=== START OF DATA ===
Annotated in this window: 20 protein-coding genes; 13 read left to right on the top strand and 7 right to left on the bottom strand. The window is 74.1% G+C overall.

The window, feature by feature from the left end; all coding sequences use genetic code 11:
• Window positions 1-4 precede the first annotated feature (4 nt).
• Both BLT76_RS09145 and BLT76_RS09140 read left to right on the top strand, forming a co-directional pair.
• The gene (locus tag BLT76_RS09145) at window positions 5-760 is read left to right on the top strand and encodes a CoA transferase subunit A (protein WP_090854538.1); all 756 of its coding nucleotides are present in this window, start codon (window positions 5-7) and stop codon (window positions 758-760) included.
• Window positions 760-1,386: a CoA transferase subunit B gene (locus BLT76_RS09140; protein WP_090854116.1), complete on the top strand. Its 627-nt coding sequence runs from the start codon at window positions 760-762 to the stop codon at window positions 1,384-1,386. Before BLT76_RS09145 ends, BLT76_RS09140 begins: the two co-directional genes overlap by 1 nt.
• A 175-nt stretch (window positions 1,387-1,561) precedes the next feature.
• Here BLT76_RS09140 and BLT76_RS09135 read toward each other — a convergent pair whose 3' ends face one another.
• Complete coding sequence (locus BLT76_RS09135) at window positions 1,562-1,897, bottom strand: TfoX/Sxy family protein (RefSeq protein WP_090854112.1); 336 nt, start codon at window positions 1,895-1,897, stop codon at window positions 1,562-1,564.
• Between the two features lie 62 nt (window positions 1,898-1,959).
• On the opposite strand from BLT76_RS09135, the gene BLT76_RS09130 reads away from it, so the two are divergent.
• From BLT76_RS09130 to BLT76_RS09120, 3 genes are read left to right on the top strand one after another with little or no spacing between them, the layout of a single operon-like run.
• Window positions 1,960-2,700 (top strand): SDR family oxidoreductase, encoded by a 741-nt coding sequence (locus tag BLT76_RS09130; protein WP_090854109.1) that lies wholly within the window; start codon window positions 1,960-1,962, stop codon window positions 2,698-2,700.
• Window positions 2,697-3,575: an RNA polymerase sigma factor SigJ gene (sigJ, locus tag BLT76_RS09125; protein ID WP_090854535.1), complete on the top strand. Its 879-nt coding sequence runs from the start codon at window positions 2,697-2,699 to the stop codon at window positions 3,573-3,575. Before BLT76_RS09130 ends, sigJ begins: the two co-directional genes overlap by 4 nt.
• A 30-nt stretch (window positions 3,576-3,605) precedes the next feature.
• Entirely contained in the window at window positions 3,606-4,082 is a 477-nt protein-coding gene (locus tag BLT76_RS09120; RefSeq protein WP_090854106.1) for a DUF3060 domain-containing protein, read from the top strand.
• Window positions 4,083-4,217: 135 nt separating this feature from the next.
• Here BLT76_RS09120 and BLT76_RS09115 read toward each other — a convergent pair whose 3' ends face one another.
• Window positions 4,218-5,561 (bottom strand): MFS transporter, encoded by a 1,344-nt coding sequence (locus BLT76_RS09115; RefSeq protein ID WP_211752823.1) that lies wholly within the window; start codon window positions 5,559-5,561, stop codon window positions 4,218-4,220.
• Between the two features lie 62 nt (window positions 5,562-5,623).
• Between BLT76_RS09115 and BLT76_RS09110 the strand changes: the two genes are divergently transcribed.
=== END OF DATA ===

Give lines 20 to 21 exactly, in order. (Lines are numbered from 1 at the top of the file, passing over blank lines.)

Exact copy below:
• Between the two features lie 62 nt (window positions 5,562-5,623).
• Between BLT76_RS09115 and BLT76_RS09110 the strand changes: the two genes are divergently transcribed.